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THE SCOUT

A new leaf

January 19, 2006|David A. Keeps | Times Staff Writer

"PEOPLE have always been attracted to the sculptural quality of my work and asked if there was some way to make them last forever," says florist Krislyn Meyer Komarov, below, who has used preserved mosses and leaves to create sculpture for Madonna's parties and who will stage an after-Grammy event for Warner Bros. Instead of silk flowers, "which don't have very much soul," she fills birch shells with colorful mosses and stones, and she stuffs balsa wood pods, $35, with beans and paper flowers. "Japanese Dream," which features orange reindeer moss dripping from sandblasted birch (see F1), and "Raining on Tuesday," above, a manzanita branch strung with blue glass, are priced from $400 -- costly for a flower arrangement, but a bargain for botanical artwork that will last for years. Krislyn Custom Floral Couture, 6910 Melrose Ave., Los Angeles; (323) 692-7862; www.krislyndesign.com.

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FINDS

It's an honor just to be sitting here

Craig Olsen believes that everyone should take awards season sitting down. In the spirit of the Golden Globes, the co-owner of Bamboo Colony has designed a trophy throne he calls the Knox, a square-tufted armchair covered in gilded leather. "Driving down Melrose I've been seeing so many women carrying gold bags," Olsen says. "I think furniture follows fashion. If you're wearing it now, you should be sitting on it next season." The Knox is a sexy unisex seat that marries the made-for-a-mogul proportions of a cube chair with dark maple or clear acrylic legs. It's $1,995 and available in four- to six-week delivery -- just in time for the Oscars. 7525 Beverly Blvd., Los Angeles; (323) 549-0400, www.bamboocolony.com.

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SCENE

Beyond Sundance and snow in Utah

You don't have to go skiing or to the Sundance Film Festival to stop and shop in Salt Lake City, a surprising resource for 20th century design.

For film geeks: At Object, proprietor Scott Stiefel focuses on Machine Age arts: graphic novels, illustrations from 1910 to 1950, and vintage film and radio gear. "Poster Art: The Sundance Vision," an exhibition of graphics from festival films dating to the mid-1980s, opens tomorrow. Among the items for sale are four-sheets of recent hits including "Napoleon Dynamite" ($30? Sweet!) and rarities including an original "Maria Full of Grace" one-sheet ($250) and a "Blue Velvet" poster autographed by director David Lynch ($1,650). (801) 328-2306, www.object-gallery.com.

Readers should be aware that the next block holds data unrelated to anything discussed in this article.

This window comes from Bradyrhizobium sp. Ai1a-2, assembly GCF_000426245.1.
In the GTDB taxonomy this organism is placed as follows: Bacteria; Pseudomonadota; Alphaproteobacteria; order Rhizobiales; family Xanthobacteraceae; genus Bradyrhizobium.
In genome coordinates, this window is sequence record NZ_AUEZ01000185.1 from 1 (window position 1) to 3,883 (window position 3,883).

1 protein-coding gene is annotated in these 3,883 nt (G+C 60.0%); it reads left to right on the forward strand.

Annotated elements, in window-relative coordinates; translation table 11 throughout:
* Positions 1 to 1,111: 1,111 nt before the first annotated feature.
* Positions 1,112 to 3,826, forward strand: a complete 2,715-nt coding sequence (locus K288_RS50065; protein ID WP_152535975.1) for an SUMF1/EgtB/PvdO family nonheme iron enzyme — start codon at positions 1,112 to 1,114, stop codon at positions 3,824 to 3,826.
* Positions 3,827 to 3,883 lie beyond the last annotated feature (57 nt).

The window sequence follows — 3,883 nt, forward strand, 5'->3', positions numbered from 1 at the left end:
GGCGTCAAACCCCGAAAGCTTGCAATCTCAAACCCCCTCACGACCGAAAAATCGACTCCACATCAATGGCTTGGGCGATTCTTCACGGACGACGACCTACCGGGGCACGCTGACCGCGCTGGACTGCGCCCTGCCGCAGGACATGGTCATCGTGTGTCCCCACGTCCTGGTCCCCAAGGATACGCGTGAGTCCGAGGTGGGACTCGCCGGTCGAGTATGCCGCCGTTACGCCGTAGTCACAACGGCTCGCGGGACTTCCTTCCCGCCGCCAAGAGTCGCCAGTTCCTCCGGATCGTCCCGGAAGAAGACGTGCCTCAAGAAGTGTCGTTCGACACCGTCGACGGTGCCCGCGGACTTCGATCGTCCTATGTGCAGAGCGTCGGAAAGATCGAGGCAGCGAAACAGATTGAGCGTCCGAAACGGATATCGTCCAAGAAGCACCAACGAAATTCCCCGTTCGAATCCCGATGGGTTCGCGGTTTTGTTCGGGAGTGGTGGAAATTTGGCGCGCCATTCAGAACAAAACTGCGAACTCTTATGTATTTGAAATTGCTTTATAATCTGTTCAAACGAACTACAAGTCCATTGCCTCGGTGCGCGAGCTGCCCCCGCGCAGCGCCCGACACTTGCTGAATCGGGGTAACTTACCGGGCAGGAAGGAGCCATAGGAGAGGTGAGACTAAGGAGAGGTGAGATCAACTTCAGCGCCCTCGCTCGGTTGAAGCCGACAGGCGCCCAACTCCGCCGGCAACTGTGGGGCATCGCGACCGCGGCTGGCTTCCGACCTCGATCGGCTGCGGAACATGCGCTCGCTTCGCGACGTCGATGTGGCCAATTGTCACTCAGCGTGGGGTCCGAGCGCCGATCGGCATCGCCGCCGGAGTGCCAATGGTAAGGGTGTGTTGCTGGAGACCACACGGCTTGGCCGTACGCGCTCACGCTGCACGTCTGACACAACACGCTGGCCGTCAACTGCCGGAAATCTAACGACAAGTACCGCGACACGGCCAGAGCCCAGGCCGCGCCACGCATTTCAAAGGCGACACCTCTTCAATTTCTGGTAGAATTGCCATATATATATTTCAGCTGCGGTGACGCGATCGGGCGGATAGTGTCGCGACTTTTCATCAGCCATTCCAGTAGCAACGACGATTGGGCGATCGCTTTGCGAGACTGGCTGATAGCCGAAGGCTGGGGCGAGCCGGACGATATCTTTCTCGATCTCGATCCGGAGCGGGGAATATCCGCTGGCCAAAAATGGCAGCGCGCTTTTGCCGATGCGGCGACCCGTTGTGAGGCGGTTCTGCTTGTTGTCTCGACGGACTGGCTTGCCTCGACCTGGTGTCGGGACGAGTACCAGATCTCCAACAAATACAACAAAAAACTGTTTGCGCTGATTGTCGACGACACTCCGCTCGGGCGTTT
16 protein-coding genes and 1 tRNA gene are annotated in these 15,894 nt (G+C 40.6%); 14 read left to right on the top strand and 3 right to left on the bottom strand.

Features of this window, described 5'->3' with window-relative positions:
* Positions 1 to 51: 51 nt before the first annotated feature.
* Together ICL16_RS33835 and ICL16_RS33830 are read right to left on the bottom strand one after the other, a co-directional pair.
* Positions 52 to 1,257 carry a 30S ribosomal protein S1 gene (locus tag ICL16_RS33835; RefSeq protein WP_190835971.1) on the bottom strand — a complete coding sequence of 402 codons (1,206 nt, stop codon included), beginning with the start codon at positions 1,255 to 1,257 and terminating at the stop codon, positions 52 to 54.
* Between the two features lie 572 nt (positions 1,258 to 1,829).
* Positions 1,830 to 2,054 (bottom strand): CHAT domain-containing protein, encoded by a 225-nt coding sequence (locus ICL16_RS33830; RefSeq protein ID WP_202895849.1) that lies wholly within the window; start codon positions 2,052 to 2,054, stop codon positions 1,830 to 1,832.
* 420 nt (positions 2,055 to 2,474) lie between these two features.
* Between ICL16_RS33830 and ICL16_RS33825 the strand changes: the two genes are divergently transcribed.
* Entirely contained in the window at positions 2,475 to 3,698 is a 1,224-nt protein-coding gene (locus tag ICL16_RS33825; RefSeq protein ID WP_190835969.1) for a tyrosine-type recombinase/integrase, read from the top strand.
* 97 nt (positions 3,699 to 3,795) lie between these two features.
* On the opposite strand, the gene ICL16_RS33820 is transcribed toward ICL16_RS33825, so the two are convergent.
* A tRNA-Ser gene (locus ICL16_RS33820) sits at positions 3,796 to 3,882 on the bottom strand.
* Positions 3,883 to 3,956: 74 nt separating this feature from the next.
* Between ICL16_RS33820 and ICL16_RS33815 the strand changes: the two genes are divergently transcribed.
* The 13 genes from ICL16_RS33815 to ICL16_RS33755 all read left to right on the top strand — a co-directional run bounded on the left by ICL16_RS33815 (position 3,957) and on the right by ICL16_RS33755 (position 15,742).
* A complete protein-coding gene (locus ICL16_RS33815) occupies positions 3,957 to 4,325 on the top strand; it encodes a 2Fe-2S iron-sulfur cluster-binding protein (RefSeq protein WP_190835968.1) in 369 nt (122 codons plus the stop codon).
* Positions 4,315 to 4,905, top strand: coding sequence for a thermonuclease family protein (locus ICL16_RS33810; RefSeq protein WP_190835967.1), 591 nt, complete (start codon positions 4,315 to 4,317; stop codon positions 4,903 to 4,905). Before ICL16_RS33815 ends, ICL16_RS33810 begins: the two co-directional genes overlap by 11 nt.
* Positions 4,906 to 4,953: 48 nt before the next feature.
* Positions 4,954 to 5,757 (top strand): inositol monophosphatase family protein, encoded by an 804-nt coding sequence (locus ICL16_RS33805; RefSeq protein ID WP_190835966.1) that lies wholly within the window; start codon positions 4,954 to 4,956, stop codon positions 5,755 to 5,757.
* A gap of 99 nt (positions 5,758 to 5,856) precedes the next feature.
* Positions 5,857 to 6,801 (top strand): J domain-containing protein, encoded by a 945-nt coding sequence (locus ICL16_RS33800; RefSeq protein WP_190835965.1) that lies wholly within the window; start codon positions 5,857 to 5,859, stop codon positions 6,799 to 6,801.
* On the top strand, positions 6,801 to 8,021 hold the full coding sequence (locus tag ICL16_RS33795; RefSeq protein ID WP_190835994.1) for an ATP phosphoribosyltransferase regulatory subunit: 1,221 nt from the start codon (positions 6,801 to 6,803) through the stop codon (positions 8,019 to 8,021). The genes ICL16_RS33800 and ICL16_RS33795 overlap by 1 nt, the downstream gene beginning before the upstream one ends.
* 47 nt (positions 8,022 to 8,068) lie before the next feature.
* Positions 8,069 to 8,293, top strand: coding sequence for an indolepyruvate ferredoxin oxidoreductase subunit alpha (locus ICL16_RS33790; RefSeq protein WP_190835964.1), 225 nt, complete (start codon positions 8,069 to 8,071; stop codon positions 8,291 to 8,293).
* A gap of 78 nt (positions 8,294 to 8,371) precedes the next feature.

For midcentury freaks: Seeking affordable '50s and '60s furnishings? Check out the Green Ant, the best resource in the city for Scandinavian Modern, midcentury American classics by Herman Miller and Knoll, and designs by Paul McCobb and Verner Panton. (801) 595-1818, www.thegreenant.com.

For shabby chic: European antiques, rustic decor and ethnic pieces clog the halls of Salt Lake Antiques. Ask the owners about the stocked-to-the-rafters annex in an abandoned factory. (801) 322-1273.

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HOME PAGES

Hold on to those sweet dreams

Hold Everything is about to live up to its name. The company, a division of Williams-Sonoma, announced last week that it was shuttering its stores and planned to put its catalog and website offerings on permanent hold by the end of the year. That's a darn shame, because the operation that made its name producing bins and baskets recently started producing stuff to put inside those storage units. A debut collection of linens that includes the 200-thread-count cotton percale Signature Border duvet cover and shams ($20 to $108) and the Honeycomb Floral sheet sets (from $88), shown here in pale shades of pink, green and taupe, are being promoted with free shipping through March 27. The collection has a crisp Lilly Pulitzer modern look that works equally well in shabby chic or boutique-hotel-style boudoirs. For more information or to order, go to www.holdeverything.com.

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